The Sympathetic Spirit

Matthew

The Sympathetic Spirit

July 4th, 1965 @ 7:30 PM

Matthew 7:1-6

Judge not, that ye be not judged. For with what judgment ye judge, ye shall be judged: and with what measure ye mete, it shall be measured to you again. And why beholdest thou the mote that is in thy brother’s eye, but considerest not the beam that is in thine own eye? Or how wilt thou say to thy brother, Let me pull out the mote out of thine eye; and, behold, a beam is in thine own eye? Thou hypocrite, first cast out the beam out of thine own eye; and then shalt thou see clearly to cast out the mote out of thy brother’s eye. Give not that which is holy unto the dogs, neither cast ye your pearls before swine, lest they trample them under their feet, and turn again and rend you.
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THE SYMPATHETIC SPIRIT

Dr. W. A. Criswell

Matthew 7:1-6

7-4-65      7:30 p.m.

 

On the radio, on WRR, you are invited to take your Bible, to open it with us at the First Gospel.  And beginning with the first verse of chapter 7, we read together through verse 6, Matthew 7:1-6.  In our preaching through the life of Christ, we have been following the words of our Lord in the Sermon on the Mount, and the title of the message tonight is The Sympathetic Spirit.  Now we read out loud together, Matthew 7:1-6, all of us together:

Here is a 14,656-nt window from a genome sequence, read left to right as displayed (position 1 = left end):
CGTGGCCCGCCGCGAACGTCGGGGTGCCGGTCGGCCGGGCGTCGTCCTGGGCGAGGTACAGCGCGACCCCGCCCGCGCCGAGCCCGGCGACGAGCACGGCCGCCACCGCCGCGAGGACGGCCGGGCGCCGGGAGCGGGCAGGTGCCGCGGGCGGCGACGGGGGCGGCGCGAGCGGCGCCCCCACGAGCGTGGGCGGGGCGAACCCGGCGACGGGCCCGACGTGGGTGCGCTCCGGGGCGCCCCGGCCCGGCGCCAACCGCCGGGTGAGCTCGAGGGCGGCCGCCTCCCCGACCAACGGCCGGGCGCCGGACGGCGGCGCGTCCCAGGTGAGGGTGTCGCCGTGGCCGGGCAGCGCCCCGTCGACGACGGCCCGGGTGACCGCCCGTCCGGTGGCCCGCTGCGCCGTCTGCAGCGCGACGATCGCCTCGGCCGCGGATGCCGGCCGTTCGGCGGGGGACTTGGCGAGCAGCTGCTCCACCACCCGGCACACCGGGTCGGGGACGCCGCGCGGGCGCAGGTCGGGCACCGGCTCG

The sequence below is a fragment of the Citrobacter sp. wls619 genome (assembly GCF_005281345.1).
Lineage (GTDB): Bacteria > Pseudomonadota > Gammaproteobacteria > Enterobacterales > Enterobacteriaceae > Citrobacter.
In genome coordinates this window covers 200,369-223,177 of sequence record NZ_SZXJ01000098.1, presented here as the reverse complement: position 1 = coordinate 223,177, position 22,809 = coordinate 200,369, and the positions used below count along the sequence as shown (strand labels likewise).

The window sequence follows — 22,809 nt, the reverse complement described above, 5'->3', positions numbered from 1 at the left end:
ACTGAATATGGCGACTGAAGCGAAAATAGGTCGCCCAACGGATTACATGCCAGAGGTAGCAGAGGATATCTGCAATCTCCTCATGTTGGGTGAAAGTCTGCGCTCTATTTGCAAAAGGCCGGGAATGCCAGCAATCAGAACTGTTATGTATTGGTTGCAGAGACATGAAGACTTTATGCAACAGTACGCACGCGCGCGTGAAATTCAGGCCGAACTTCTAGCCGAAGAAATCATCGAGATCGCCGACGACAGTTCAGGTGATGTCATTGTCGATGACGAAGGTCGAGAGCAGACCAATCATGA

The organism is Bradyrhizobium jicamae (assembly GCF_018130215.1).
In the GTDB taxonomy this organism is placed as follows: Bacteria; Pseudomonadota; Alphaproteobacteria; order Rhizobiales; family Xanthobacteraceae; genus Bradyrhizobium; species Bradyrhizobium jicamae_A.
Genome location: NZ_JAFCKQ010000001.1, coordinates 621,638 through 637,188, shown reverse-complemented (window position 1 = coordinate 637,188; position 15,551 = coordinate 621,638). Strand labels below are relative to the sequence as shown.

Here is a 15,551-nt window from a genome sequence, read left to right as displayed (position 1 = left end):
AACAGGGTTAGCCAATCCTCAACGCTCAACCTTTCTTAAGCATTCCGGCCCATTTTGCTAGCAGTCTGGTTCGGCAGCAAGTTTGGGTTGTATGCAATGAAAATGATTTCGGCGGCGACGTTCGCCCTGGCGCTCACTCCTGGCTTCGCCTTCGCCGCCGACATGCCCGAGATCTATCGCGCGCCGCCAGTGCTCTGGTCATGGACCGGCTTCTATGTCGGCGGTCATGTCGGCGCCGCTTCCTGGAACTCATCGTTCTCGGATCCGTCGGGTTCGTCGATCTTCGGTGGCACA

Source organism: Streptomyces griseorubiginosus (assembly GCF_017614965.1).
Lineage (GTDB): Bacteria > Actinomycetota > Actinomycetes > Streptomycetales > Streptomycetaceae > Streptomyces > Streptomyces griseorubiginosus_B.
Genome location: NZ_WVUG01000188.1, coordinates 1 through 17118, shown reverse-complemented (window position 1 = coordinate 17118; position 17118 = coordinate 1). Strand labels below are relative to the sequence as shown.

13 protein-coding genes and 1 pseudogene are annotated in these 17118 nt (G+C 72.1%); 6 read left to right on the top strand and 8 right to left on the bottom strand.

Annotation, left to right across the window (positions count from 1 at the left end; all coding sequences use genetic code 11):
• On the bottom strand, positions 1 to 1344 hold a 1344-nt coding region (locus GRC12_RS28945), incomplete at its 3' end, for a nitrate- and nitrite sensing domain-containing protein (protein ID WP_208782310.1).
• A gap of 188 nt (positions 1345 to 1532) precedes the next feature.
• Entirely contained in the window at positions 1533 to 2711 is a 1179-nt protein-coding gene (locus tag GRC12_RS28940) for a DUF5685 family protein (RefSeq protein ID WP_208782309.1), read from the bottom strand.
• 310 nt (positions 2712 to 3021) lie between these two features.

Judge not, that ye be not judged.

For with what judgment ye judge, ye shall be judged:  and with what measure ye mete, it shall be measured to you again.

And why beholdest thou the mote that is in thy brother’s eye, but considerest not the beam that is in thine own eye?

Or how wilt thou say to thy brother, Let me pull out the mote out of thine eye; and, behold, a beam is in thine own eye?

Thou hypocrite, first cast out the beam out of thine own eye; and then shalt thou see clearly to cast out the mote out of thy brother’s eye.

Give not that which is holy unto the dogs, neither cast ye your pearls before swine, lest they trample them under their feet, and turn again and rend thee.

[Matthew 7:1-6]

 

Now you have in this first admonition, "Judge not, that ye be not judged" [Matthew 7:1].  The Lord has a tremendously vital and significant meaning there, and we at first might not see it.  Does the Lord mean that I am not to equate a man’s life, his possibilities, his capabilities?  Am I not to judge him in so many relationships that we form in life?  No, He would have no thought of a reference like that.

For example, suppose a young woman were considering marrying a young man.  There are a thousand judgments that ought to enter into the decision, for the giving of her life to that young fellow.  Suppose you were seeking an employee in a very responsible place, as in a bank.  Would it not be wise to enter into all of the business judgments of which you are capable, when you hire the young fellow for those responsibilities?  Suppose you were a commanding officer at a post.  Suppose you were a colonel on a field of battle.  With all of the fine, strategical military judgments of which you were capable, you ought to choose these men.

All of life is filled with those appraisals and those judgments, and the same thing in the church; in choosing officers and in choosing people for responsibility, there would be inevitably that choice by judgment.  Now, the Lord spake of that when, in the twentieth verse of this same chapter, He said "every tree that bringeth forth good fruit," why, that is a good tree.  "If the tree bringeth forth not good fruit, it is a corrupt tree.  Wherefore by their fruits ye shall know them" [Matthew 7:17-20].